Abdominoplasty ('Tummy Tuck')
You’ve lost weight, toned your ab muscles, and no matter what you do, that same roll of skin is still perched on your lower stomach. Unfortunately, the excess skin left over from pregnancy, weight loss¸or the passage of time won’t go away.
Abdominoplasty, or “tummy tuck”, is the removal of excess skin and the reshaping of the abdominal wall. Abdominal muscles, stretched over time, are stitched to create a more “cut” waist Excess skin is removed to flatten the contour of the abdomen, allowing clothes to fit better.
Am I a candidate for Abdominoplasty?
The best candidates have a lot of extra skin, have lost most of their extra weight, and may have a degree of bulging of their abdominal wall from the stretching of pregnancy or previous obesity. The doctor can advise you at the consultation about your specific situation, but if you have a lot of extra skin that won’t go away with exercise and diet, you are probably a candidate. Patients must have quit smoking at least two months before surgery.
Where are the incisions and how is it done?
The incision usually goes from hip to hip across the lower abdomen like a bikini line. The extra skin is lifted up off the muscles up to the rib cage and just below the breast bone. The loose muscles are sewn together, and then the extra skin is trimmed off. A new opening is created for the belly button.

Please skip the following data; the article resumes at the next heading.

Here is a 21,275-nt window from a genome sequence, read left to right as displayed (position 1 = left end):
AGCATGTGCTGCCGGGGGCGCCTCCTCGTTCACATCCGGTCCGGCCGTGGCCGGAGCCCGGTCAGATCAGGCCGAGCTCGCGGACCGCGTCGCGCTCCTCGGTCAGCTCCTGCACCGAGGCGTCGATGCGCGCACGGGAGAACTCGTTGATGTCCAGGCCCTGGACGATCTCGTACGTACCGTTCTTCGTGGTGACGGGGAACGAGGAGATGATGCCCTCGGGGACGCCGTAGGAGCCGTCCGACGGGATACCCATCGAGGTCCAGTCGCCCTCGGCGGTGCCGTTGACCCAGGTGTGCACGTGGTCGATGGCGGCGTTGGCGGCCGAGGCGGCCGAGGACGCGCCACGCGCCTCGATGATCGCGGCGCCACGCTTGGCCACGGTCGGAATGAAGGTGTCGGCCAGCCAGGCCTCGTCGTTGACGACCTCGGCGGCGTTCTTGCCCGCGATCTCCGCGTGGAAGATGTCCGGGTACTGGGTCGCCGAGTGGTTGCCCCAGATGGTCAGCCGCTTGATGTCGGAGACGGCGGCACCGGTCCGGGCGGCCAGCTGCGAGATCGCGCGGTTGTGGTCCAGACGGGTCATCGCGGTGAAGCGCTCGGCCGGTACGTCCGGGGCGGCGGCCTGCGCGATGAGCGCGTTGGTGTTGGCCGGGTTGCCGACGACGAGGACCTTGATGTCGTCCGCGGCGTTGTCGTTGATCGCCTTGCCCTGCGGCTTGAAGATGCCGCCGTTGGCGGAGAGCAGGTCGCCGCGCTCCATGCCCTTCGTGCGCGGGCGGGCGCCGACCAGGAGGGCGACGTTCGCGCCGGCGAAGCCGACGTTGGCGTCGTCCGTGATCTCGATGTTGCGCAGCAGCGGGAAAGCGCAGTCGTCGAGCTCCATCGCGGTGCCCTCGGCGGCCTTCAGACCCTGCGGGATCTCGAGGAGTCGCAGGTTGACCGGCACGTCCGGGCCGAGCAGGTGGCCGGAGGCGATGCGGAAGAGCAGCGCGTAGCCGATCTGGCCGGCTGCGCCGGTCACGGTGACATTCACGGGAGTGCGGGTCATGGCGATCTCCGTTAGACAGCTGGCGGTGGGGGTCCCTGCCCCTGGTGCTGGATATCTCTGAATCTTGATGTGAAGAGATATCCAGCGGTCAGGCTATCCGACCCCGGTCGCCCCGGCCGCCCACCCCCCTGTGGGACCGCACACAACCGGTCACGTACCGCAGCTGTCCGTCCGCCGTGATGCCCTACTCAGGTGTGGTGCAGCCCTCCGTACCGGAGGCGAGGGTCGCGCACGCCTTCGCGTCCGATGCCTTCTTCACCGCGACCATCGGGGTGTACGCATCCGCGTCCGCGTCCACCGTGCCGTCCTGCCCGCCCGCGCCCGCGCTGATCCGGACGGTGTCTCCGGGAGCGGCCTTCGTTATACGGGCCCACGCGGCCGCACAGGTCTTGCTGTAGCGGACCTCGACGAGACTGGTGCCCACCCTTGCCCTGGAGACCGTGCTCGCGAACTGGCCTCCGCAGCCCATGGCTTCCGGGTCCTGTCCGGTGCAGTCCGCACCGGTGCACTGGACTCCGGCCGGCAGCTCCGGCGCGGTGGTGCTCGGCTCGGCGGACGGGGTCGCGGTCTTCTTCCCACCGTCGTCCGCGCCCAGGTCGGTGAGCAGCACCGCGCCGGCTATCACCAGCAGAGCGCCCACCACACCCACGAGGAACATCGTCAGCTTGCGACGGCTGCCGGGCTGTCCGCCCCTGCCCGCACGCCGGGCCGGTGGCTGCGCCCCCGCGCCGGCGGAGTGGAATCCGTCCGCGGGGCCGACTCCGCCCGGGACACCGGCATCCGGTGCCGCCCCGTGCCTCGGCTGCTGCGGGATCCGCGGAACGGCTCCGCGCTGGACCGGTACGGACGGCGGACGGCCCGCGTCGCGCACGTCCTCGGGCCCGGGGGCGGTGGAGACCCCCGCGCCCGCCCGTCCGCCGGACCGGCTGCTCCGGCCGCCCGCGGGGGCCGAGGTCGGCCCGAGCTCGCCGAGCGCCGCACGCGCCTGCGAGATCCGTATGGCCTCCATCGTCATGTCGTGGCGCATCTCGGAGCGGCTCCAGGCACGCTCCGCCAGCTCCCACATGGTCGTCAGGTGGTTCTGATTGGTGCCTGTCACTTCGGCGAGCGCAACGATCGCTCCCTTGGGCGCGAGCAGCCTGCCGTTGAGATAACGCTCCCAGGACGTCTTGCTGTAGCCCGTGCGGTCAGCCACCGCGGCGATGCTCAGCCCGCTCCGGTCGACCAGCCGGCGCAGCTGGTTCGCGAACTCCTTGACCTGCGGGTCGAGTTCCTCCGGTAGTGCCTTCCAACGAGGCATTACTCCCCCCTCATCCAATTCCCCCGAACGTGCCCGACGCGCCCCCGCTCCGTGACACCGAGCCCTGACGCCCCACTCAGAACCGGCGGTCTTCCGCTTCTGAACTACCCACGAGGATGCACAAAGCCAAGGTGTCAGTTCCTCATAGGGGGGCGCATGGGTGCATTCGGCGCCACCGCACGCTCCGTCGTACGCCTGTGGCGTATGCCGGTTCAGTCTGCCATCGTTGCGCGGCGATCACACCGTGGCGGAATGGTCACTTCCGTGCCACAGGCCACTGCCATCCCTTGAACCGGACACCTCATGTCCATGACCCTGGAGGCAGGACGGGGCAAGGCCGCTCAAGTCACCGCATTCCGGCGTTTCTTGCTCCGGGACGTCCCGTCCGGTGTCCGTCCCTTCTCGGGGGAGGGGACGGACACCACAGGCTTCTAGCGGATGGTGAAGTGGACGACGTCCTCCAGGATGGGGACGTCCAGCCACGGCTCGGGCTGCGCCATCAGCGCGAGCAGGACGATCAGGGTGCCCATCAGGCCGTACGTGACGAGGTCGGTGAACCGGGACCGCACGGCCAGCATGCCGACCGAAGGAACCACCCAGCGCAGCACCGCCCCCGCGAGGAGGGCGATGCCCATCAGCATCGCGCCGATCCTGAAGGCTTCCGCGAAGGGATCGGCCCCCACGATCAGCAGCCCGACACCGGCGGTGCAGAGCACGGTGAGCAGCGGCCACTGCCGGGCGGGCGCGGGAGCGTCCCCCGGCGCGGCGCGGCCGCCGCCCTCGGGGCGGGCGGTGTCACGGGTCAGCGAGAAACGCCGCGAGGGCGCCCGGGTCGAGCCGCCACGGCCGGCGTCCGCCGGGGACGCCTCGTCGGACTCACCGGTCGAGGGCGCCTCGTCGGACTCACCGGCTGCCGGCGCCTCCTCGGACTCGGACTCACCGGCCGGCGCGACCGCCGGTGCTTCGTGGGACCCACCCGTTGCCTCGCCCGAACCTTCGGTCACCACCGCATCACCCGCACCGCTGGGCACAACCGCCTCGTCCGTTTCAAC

Some people only need the skin from below the belly button removed, this is called a “mini-abdominoplasty.” Some patients require skin removed from all around their body, called a “Belt lipectomy”, or “body lift.” Doctors Grosso and Muskett will advise you regarding the best procedure for you.
Where is the surgery performed?
We use only fully accredited surgical facilities, whether it is our own new state-of-the-art operating room or the local surgery center. An overnight stay is available, although most procedures are outpatient same day visits. We use only board-certified MD anesthesiologists for your safety and comfort.
What about after the surgery?
We use a medication called Experel for pain control. With the addition of oral pain medications, pain control should be good. The first week, honestly, can be sore and tight. It is important to keep moving, and soon the benefit of your vastly improved tummy soothes the postoperative discomforts. You will have a drain under the incision for a few days, the output of which we ask you to record. Once the output is less than 20 cc per day we can remove it. We feel that wearing a girdle-like compression garment afterward provides support for the incision and reduces swelling. Return to work depends on lifting. If you have a desk job, 7-10 days may be enough. We ask you not to lift anything over 10 pounds for month, or twenty pounds for two months. We will work with you and your employer on activity restrictions.